Multifamily Parking Policy Tips
At many multifamily properties, resident parking issues create major headaches for property managers and residents. While occasional issues are unavoidable, a strong parking policy reduces parking problems. In fact, most residents appreciate a strong parking policy. There is nothing worse that not having parking at the end of a long day due to someone else breaking the rules.
There are two keys to a strong parking policy. First, having a well defined written policy. Second, is enforcing the policy. Property managers can use the multifamily parking policy tips below to reduce parking problems by creating and enforcing a strong policy.
Use Clear Lease Language
First and foremost, leases need to clearly outline parking policies. This is an important first step because the lease is the legal contract between the resident and the property. Here are common parking policy items covered in leases.
- Number of vehicles allowed per resident
- Liability for vehicle damage and theft
- Penalties for violating parking policies
- Process for registering vehicles
- Who is responsible for towing costs
Property managers using parking policies that are not included in the lease should consider revising their lease agreements. Since leases are legal documents, consider hiring a lawyer to assist with any lease revisions.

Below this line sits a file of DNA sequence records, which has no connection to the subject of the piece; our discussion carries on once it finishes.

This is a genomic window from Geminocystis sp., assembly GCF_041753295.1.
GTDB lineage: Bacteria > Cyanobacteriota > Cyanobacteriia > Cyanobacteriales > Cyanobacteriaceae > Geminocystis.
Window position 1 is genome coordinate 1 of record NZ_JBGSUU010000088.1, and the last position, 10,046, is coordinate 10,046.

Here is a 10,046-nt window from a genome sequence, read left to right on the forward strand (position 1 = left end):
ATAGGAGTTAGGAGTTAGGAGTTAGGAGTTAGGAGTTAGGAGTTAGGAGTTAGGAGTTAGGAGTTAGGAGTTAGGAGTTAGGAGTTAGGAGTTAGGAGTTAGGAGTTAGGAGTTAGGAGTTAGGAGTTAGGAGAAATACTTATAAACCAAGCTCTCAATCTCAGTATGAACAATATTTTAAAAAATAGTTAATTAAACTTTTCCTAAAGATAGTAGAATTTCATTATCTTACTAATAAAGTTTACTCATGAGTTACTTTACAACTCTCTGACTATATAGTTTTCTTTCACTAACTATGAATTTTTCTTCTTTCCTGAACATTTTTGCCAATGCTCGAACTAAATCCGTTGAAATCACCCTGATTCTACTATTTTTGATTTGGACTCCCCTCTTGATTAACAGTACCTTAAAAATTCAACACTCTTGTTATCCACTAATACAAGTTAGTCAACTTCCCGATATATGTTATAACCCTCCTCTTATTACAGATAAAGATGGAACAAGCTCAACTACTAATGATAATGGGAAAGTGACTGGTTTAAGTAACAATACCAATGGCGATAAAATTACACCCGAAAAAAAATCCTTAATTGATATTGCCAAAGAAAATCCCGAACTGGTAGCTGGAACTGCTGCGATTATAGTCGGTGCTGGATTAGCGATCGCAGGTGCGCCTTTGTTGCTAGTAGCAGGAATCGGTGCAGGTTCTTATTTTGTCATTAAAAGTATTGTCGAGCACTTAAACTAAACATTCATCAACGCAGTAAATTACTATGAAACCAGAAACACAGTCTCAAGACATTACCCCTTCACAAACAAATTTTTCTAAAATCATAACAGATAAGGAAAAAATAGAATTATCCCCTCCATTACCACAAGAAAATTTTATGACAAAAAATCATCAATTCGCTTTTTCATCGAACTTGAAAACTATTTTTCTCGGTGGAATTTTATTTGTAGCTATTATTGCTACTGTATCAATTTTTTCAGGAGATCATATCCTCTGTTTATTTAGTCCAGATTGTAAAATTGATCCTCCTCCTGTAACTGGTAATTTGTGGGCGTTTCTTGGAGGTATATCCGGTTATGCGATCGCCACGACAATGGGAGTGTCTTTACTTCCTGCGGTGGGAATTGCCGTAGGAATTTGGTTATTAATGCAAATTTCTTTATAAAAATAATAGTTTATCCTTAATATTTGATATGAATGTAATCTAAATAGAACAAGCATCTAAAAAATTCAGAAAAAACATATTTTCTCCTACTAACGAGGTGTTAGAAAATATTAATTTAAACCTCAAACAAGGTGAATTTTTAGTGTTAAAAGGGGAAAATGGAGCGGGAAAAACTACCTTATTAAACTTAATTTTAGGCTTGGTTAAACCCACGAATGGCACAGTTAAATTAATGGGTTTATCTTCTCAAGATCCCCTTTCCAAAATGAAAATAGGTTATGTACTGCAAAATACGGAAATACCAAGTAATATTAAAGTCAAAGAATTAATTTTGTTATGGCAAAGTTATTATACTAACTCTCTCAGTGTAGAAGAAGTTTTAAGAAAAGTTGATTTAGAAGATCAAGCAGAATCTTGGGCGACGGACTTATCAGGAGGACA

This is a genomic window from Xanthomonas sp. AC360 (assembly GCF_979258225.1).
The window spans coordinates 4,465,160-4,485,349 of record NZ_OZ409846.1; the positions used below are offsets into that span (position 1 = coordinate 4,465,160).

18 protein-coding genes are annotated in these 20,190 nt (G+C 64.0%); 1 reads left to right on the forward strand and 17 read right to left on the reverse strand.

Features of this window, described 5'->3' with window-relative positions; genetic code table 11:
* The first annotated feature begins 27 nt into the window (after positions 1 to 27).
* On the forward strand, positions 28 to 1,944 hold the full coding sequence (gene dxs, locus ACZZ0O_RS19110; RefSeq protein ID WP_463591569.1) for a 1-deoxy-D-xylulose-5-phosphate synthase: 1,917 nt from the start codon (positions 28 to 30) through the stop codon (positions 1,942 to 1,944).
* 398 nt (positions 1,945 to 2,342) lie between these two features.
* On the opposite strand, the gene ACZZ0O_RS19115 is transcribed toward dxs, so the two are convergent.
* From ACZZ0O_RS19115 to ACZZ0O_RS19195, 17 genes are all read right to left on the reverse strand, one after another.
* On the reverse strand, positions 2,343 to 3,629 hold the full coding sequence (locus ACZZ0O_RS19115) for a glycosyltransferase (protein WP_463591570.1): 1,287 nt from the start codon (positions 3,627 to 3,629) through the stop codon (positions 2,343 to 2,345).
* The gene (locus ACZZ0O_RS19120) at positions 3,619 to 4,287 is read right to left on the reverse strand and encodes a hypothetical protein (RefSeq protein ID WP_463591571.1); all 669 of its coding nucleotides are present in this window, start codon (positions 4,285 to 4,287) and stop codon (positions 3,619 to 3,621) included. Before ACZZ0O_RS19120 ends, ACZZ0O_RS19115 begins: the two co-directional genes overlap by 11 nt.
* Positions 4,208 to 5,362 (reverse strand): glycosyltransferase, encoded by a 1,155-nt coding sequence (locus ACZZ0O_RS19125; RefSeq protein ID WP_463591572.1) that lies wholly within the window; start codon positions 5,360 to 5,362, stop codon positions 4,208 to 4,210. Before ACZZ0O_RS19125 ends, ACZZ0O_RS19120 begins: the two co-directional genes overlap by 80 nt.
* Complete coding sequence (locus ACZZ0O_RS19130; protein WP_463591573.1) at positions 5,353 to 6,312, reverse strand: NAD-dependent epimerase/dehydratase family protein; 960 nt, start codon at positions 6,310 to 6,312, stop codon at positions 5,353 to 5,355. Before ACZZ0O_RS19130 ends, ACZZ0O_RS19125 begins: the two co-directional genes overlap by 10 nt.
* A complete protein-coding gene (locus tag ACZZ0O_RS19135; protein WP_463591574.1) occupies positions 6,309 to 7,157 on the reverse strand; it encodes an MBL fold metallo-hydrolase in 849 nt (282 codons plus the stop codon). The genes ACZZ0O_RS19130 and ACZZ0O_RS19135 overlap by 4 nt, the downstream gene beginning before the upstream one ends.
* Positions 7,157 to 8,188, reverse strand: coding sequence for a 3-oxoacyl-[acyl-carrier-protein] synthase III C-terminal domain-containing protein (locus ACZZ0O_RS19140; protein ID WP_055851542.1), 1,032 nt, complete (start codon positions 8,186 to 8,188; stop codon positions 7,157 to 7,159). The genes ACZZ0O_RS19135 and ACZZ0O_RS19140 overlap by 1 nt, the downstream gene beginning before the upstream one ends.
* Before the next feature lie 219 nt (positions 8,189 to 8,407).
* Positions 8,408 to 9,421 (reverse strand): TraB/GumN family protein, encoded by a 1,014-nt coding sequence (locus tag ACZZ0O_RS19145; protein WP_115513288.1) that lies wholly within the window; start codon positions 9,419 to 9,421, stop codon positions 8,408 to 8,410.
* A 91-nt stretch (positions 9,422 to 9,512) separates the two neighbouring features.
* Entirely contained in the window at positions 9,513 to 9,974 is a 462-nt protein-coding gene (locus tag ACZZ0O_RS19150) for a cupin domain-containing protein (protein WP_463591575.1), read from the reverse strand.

Require Parking Stickers
While parking stickers aggravate some residents, they make enforcing towing policies very easy. Parking stickers also prevent residents from using using guest parking spots. Parking stickers should be updated on annual basis. This is especially relevant at properties with high turnover rates, like student housing near college campuses.
While stickers are commonly used and affordable, other options are available to property managers. Rear view mirror hanging tags are another poplar option. Similar to stickers, hanging tags are easily swapped out and replaced.
Enforce Towing Policies
Towing a resident’s car sends a strong message to other residents. This is especially necessary at properties with persistent parking problems. It typically only takes towing one or two cars to reduce parking problems. Make sure leases clearly state who is responsible for towing costs.
Property managers should inform residents prior to increasing parking policy enforcement. Consider sending an email to every resident and posting notices in common areas. Taking these steps can sometimes reduce parking problems without having to tow cars.
Designated Guest Parking
While designated guest parking is a nice amenity, it creates additional parking challenges. As a result, property managers need clear guest parking policies. This prevents residents from taking advantage of guest parking spots for their personal use. Require guest vehicles register and display a dated guest pass. This extra step eliminates future problems. It also makes identifying and towing illegally parked guest vehicles easy. In addition to a guest parking policy, label spaces the next time the parking lot is striped.
Have any additional multifamily parking policy tips? Email our team and we will add the best ones to the list!